Publikasjoner

NIBIOs ansatte publiserer flere hundre vitenskapelige artikler og forskningsrapporter hvert år. Her finner du referanser og lenker til publikasjoner og andre forsknings- og formidlingsaktiviteter. Samlingen oppdateres løpende med både nytt og historisk materiale. For mer informasjon om NIBIOs publikasjoner, besøk NIBIOs bibliotek.

2019

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Sammendrag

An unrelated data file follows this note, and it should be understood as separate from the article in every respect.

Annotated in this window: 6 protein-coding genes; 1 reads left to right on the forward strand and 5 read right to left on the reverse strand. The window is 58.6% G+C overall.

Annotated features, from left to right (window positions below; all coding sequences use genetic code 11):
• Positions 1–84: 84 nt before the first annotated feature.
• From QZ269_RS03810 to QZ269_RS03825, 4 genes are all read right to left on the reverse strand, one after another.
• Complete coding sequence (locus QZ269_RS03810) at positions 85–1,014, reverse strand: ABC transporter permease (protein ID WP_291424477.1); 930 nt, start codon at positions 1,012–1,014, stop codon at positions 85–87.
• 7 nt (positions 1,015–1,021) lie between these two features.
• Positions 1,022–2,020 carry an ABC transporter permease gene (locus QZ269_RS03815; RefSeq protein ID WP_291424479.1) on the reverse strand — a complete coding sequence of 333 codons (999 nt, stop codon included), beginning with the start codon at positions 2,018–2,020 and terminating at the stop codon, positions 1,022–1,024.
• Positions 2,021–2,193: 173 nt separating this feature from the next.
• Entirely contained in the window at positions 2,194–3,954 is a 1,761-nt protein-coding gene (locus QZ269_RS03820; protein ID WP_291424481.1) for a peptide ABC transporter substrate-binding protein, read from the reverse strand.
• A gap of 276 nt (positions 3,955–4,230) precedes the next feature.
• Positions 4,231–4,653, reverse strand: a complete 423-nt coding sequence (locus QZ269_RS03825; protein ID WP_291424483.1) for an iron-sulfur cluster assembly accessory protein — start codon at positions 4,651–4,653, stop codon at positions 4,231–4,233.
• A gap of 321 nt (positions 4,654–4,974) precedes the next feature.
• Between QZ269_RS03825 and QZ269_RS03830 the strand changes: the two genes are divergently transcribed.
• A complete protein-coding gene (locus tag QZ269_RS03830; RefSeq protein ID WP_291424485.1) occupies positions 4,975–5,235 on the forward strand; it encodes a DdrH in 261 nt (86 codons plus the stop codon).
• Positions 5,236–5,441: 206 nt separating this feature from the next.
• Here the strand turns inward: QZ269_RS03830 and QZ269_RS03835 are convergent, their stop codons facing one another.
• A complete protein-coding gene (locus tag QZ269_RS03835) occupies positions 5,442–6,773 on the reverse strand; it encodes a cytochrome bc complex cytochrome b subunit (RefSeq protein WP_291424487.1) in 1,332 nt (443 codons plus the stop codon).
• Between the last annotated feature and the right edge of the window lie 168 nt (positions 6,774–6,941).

The notion of the Anthropocene does not fit well into the frame of scientific disciplines. The proposed onset of a new geological epoch has become closely linked with human history and with notions such as purposeful human actions. Purposefulness, however, is also subject to interpretation in the humanities and does not fit into analytical methods in Earth sciences. Scholars have taken up this challenge and engage with Earth scientists in public discourse on the Anthropocene. Due to the lack of a common frame of reference, discussions suffer from incompatible abstractions, notions, methods and results. Here, we propose an abstract model-framework facilitating communication between Earth scientists and scholars. In Earth sciences, models are often employed to provide a representation of an independent reality which imposes limits to growth. In the humanities, self-reference and reflexivity of modernity at all scales including the globe becomes a key issue. In the former view models can be decomposed and locally tested, in the latter models and concepts involving human action need to be considered in all their contextual and semantic relations. Typically, such concepts, for example in anthropology, do not come in a mathematical language. Nevertheless, we suggest that a common reference can be sought in an abstract model language, rather than in realistic models. Category theory and formal notions developed in computer science may provide such an abstract framework to accommodate the apparently incompatible views of models and concepts, which are considered as successful by their respective home disciplines. Diverse models such as examples from game theory (economics), from dynamic system theory (Earth science) and from a classification of ethnocosmologies (anthropology) can be formulated as different instances within a joint and abstract framework. Such a framework allows to investigate implications of the Anthropocene for logical similarities with past environmental events by seeking historical analogies (for example with the great oxygenation event) or formulating consistency requirements for the future (for example by defining sustainability). The prize for the common basis is a strict ‘epistemic hygiene’, avoiding most ontological assumptions and criticisms which often appear as dear to Earth scientists and scholars, but which may prevent a more fruitful exchange on an urgent interdisciplinary topic